Lifestyle modification, drugs and bariatric surgery are some physician prescribed treatments for obesity (Stern, Peerson, Mishra, Mathukumalli, & Konda, 2013).
Pharmacotherapy of obesity include using drugs like sibutramine and orlistat. These prescription drugs for weight loss, however, have been a miserable failure. Dr Emil L. Sigurdsson, in the editorial of Scandinavian Journal of Primary Health Care expresses his opinion about pharmacotherapy of obesity – “it is unlikely that the obesity epidemic can be solved with pills” (Sigurdsson, 2013). Furthermore, although mildly effective, drugs used for causing weight loss are associated with adverse effects (Kang & Park, 2012).
Orlistat (marketed in the US as Xenical; Roche) is the most prescribed drug for treating obesity.
It was approved as a prescription drug by the European commission in 1998 (Douglas, Langham, Bhaskaran, Brauer, & Smeeth, 2013) and by the FDA in 1999 (Sun & Chen, 2012). Orlistat is now available as an OTC drug in most countries including the UK (Douglas, Langham, Bhaskaran, Brauer, & Smeeth, 2013).
Currently, orlistat is the only approved drug that can be legally used for long-term treatment (up to a year) of obesity both in the US and Europe (Williams, 2010; Araujo & Martel, 2012; Hauptman, Jeunet, & Hartmann, 1992). Since the ban on Sibutramine (because of cardiovascular adverse effects) came into effect in 2010, orlistat remains the only choice for testing the hypothesis that weight loss reduces the risk of developing cardiovascular diseases (Araujo & Martel, 2012).
Chemically, orlistat is tetrahydrolipstatin (Tom & Martin, 2013).
Pharmacologically, it is a non-selective inhibitor of enzymes called lipases. Now, these enzymes are responsible for breaking down fat present in diet making their absorption easier. The suppression of gastric and pancreatic lipases, therefore, leads to suppression in fat absorption. (Guerciolini, 1997; Tom & Martin, 2013; Hadvary, Sidler, Meister, Vetter, & Wolfer, 1991).
According to an estimate, orlistat reduces absorption fat calories by 25% to 30% (Apovian & Gokce, 2012). However, this doesn’t translate into too much loss of body weight – eventual weight loss can at best be described as mild, especially when compared to fat-loss agents cause appetite suppression (Torgerson, Hauptman, Boldrin, & Sjostrom, 2004). A meta-analysis published in 2007 reported that orlistat may cause an average loss of body weight of only 6.4 pounds a year (Rucker, Padwal, Li, Curioni, & Lau, 2007).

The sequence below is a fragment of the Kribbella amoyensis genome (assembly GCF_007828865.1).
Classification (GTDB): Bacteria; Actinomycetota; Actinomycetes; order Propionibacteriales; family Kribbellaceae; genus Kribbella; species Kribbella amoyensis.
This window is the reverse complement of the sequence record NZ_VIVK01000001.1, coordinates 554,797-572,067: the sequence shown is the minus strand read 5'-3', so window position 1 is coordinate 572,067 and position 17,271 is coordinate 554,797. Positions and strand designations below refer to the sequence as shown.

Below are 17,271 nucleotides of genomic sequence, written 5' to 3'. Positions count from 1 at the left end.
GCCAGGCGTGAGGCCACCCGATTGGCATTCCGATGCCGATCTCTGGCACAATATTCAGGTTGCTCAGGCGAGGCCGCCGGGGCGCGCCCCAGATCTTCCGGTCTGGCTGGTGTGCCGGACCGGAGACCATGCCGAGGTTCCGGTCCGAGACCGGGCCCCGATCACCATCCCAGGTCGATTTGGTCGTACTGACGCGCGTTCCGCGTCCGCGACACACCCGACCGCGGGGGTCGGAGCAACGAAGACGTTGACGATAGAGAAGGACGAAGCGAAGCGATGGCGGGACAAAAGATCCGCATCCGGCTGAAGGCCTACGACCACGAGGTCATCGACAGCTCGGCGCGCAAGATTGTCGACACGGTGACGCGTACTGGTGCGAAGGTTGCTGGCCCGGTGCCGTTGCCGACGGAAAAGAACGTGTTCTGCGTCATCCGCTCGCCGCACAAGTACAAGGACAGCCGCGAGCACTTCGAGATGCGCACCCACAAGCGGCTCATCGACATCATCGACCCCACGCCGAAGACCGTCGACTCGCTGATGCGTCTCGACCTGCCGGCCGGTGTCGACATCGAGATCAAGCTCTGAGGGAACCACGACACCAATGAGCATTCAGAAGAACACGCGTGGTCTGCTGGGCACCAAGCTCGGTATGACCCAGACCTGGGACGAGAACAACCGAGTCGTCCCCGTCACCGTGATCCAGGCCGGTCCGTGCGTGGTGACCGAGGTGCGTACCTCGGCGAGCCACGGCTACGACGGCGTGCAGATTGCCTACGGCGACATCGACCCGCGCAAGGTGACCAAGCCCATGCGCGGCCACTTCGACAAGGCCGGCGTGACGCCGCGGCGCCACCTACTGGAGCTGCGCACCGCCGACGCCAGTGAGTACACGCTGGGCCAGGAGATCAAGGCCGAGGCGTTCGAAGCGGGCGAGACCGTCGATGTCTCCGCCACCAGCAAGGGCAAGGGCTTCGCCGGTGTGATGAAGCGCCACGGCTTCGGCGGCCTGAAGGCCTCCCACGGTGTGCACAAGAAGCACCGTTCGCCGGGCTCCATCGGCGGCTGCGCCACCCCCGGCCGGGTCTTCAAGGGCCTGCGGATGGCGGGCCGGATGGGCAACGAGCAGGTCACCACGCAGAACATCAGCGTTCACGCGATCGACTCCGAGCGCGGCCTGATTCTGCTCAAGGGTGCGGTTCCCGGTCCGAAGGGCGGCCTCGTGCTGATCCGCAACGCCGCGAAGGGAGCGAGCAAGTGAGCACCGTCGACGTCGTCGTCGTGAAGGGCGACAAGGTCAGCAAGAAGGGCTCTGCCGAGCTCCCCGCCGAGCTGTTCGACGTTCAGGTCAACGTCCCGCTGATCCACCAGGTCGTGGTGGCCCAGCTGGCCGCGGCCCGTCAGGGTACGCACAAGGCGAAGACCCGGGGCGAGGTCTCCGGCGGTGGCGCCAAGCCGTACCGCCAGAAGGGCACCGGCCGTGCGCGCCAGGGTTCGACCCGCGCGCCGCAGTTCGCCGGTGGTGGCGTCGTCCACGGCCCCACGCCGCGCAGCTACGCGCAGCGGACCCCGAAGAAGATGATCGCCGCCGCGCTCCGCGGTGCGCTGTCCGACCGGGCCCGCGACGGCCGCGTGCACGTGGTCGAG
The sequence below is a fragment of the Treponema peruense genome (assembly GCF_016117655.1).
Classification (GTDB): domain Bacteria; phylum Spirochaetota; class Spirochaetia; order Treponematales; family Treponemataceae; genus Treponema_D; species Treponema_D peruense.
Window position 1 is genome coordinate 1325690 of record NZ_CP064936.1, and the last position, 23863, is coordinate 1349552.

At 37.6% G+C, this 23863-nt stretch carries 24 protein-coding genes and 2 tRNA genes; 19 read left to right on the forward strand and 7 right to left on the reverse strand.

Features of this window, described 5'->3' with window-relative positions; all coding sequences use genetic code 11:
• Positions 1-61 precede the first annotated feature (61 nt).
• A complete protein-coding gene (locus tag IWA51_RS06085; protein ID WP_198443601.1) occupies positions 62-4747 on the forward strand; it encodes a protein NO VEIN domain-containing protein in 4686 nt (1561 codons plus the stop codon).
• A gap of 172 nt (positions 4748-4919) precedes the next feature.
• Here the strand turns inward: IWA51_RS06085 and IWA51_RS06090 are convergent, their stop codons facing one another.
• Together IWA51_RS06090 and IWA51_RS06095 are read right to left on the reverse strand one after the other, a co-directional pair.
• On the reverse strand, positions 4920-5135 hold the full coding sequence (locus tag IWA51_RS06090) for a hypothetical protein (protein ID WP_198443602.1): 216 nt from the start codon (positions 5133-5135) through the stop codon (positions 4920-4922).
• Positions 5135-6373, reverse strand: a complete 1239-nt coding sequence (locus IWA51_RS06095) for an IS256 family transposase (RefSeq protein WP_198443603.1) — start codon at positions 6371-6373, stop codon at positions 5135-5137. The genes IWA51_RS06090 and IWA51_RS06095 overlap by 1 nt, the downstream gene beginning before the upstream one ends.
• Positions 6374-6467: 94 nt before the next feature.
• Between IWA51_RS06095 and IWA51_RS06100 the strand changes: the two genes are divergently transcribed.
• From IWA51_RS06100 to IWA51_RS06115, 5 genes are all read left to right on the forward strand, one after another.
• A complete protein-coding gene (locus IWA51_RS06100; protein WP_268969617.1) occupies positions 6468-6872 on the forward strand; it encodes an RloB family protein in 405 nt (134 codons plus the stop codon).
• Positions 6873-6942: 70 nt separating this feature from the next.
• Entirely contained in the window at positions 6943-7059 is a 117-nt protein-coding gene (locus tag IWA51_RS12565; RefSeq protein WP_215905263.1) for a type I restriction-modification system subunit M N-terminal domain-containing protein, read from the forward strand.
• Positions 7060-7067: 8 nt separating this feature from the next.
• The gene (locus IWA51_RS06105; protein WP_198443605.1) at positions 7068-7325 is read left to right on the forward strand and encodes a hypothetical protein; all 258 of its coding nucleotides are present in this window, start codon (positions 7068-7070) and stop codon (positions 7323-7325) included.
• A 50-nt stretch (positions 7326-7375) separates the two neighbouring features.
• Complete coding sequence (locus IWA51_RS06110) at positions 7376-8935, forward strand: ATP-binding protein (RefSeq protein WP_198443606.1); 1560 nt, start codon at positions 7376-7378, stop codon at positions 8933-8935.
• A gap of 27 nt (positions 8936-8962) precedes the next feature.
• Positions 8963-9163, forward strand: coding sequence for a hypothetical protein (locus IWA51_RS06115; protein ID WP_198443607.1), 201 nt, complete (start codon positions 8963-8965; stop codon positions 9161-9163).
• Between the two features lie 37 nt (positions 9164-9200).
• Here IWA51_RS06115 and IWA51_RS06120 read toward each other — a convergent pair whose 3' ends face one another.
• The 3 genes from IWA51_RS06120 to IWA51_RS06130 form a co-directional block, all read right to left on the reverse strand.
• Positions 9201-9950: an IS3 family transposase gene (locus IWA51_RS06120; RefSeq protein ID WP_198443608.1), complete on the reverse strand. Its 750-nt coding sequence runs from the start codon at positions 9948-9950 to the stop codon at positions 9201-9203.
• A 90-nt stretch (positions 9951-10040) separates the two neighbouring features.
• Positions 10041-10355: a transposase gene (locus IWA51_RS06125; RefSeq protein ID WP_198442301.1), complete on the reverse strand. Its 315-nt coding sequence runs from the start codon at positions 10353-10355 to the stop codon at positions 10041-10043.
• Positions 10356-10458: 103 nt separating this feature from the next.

Orlistat is usually available as 120mg pills. The recommended dosage is 120mg orally, three times a day taken with a meal.
Reduction in calories is also recommended to aid weight loss.
A word of caution here: if you suffer from chronic malabsorption syndrome or cholestasis, you would be well advised to avoid using orlistat. Also, there is not data available regarding dose adjustment in liver or kidney disease.
Adverse effects associated with the use of orlistat are usually mild and self-limiting (Douglas et al., 2013). However, these occur frequently – almost 10% of patients treated with orlistat suffer from these adverse effects (Sun & Chen, 2012).Some of the reported ill-effects are (Kang & Park, 2012; Sun & Chen, 2012):
Since orlistat reduces the absorption of dietary fat, there is a likelihood that it seriously affects the absorption of fat-soluble vitamins and carotene as well. The symptoms of deficiencies that ensue may become apparent especially on long-term use. Concurrently using a multivitamin can help overcome this problem.
However, there are some – including the FDA – who have expressed concerns about the graver adverse effects of orlistat – use of orlistat may predispose you to liver injury (FDA, 2009; FDA, 2010).
As stated earlier, although orlistat is proven to cause weight-loss, the results, at best, can only be described as mild or modest. Rucker et al., in their updated meta-analysis conclude that orlistat may cause weight-loss of an average of only 6.4 pounds a year (Rucker et al., 2007).
Regarding the adverse effects – especially severe ones – associated with orlistat use, opinion seems to be divided.
As mentioned earlier, the FDA reports increase in risk of liver injury with orlistat. However, some researchers beg to differ.
However, notwithstanding the safety exhibited by orlistat in clinical trial, no large-scale, population-based studies proving the safety of orlistat have ever been conducted (up until April 2013). As such, ‘results from clinical trials do not always reflect the effects of drugs when used in general population’ (Douglas et al., 2013).
Although opinion regarding adverse effects of use of Orlistat for reducing weight remains divided, there is no denying that Orlistat remains the only approved drug in the world (available over-the-counter in most countries). However, in view of its feeble effect in causing weight loss and pending further research on the safety of its use, we do not recommend its use for causing weight loss.
Disclaimer: Our reviews and investigations are based on extensive research from the information publicly available to us and consumers at the time of first publishing the post. Information is based on our personal opinion and whilst we endeavour to ensure information is up-to-date, manufacturers do from time to time change their products and future research may disagree with our findings. If you feel any of the information is inaccurate, please contact us and we will review the information provided.